Posted by Michael Campbell on April 16, 2019
International Security Conference & Expo (ISC) West is the largest single event for practitioners, consumers and providers in and around (physical) security and smart building technology. Everything from drones and surveillance robots to smart locks, video surveillance and smart turnstiles. 30,000 people and 1,000 exhibitors makes this a major event in a growing industry.
One theme that stands out from dozens of conversations is that this market is just now adopting remote management capabilities for their products. That seems ironic given that most of the service revenue is derived from remote monitoring of your office, your campus and your home, yet few companies have adopted a systematic way to monitor the wellness and connectivity status of their own products. One vendor shared that they released a new product that included 1-year free maintenance and support, in other words it’s not a SaaS model. A number of customers are adopting the product, like the product and want ongoing support for it. The problem is that the vendor did not think through how they would provide software updates and new features to these customers without rolling a truck.
Another vendor was boasting about the ease of integrating their system into broader security and building management systems. This is a key theme - interoperability between access control, visitor management, video surveillance, etc. is absolution essential. But when I asked about the specific integration interface, I was told that the application programming interface (API) was a very antiquated protocol. This not only makes integration challenging, but it will require a level of additional normalization and limited customization. One of our enterprise customers is building a custom tenant engagement platform that requires simple, reliable, flexible interfaces to any downstream system. I was doing a little recon for them and ruled out a number of vendors simply on the basis that their systems were ‘closed’ or had very challenging APIs to work with. Note to buyer - when you hear a vendor boast about their “Open API” or open system in general - beware.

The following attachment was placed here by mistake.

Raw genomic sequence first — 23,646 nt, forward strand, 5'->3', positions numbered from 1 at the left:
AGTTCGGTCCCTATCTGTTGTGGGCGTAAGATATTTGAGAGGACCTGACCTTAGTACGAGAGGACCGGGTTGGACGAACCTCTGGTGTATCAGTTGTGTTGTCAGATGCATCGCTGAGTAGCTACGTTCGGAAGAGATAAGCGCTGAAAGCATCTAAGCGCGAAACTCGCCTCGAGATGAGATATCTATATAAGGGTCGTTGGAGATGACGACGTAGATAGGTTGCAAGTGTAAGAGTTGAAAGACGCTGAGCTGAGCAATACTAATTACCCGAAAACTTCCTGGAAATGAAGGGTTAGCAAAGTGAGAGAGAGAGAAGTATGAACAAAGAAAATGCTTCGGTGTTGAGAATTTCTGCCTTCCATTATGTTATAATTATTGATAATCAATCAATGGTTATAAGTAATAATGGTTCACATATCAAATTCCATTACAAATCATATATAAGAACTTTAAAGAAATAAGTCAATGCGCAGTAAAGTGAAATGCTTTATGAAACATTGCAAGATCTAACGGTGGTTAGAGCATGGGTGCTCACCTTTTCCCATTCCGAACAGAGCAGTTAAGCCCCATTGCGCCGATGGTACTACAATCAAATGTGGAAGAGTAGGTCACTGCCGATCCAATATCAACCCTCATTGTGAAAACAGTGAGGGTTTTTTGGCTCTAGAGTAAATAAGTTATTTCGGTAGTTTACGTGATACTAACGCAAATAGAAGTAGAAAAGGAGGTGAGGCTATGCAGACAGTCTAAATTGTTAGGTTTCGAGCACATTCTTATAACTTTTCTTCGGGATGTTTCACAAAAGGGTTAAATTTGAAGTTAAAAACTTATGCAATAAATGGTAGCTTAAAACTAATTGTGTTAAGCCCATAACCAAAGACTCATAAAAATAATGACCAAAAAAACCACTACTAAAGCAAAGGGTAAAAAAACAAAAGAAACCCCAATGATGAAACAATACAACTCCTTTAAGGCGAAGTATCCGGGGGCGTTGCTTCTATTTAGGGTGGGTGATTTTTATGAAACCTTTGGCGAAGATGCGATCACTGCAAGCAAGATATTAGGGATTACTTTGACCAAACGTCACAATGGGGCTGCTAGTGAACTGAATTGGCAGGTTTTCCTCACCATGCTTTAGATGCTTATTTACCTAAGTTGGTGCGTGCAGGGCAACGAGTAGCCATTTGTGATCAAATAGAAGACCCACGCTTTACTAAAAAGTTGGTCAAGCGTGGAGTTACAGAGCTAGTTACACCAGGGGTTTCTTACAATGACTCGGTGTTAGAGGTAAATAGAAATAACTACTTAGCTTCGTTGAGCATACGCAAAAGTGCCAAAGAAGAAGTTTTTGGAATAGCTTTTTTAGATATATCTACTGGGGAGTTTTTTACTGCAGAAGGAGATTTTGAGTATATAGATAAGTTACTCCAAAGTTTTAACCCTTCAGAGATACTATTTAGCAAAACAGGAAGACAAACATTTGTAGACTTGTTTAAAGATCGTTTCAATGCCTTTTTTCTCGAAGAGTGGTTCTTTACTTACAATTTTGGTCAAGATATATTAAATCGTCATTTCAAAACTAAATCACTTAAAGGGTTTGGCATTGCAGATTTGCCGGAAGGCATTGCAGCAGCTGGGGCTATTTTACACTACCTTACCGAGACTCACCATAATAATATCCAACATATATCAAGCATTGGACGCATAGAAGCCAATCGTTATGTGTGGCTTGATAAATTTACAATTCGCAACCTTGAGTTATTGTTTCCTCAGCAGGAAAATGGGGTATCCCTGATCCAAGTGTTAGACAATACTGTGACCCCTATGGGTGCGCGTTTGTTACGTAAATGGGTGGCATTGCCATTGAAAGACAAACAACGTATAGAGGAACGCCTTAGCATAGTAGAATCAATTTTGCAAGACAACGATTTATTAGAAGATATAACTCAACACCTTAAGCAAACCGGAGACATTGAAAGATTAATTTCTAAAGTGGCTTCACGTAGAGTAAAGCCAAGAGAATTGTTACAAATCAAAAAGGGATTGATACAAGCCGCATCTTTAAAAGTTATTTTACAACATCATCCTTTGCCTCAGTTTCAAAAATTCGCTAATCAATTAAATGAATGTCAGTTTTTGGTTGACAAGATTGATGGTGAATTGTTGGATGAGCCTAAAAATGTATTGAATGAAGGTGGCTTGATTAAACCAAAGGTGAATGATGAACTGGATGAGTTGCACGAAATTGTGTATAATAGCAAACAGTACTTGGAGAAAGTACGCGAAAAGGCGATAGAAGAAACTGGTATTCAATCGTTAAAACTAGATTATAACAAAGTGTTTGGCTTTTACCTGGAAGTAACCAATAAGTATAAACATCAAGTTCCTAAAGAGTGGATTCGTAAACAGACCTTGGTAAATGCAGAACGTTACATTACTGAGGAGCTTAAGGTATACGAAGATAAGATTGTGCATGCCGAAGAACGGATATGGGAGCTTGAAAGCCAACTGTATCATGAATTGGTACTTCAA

Ask a couple of simple questions to confirm the system is really ready for the 21st century. What is the interface? If the answer is RESTful APIs that’s the right answer. Next, ask how granular the API is, or APIs are. Is it a single API that provides an interface to the entire system and all the data? Or is it a more granular collection of APIs that provide a flexible approach to functionality and data?
Also would like to give a shout out to ONVIF, an industry organization that provides a standard interface spec for the industry. A number of leading providers of access control systems are part of this organization. Speaking with execs from a number of those vendors, I hear good things and a real commitment to the cause.
For unfortunate reasons (bad people doing bad things in the world), this market is growing and will continue to grow. There was real interest in the autonomous security vendor area of the trade floor - drones and surveillance robots. And, yes, it was cool. It seems that one of the more connected industry segments is finally adding more intelligence and automation, but from what I heard and saw, there is a long way to go on this journey.
We believe that smart, connected products come with an implicit contract between the buyer and seller that customers will have real time wellness data, assurance of continuous updates and feature improvements. This is easier said than done. Vendors who embrace operational device management as much as they do customer relationship management will win. Not just in this market, but all markets where smart products are marketed and sold.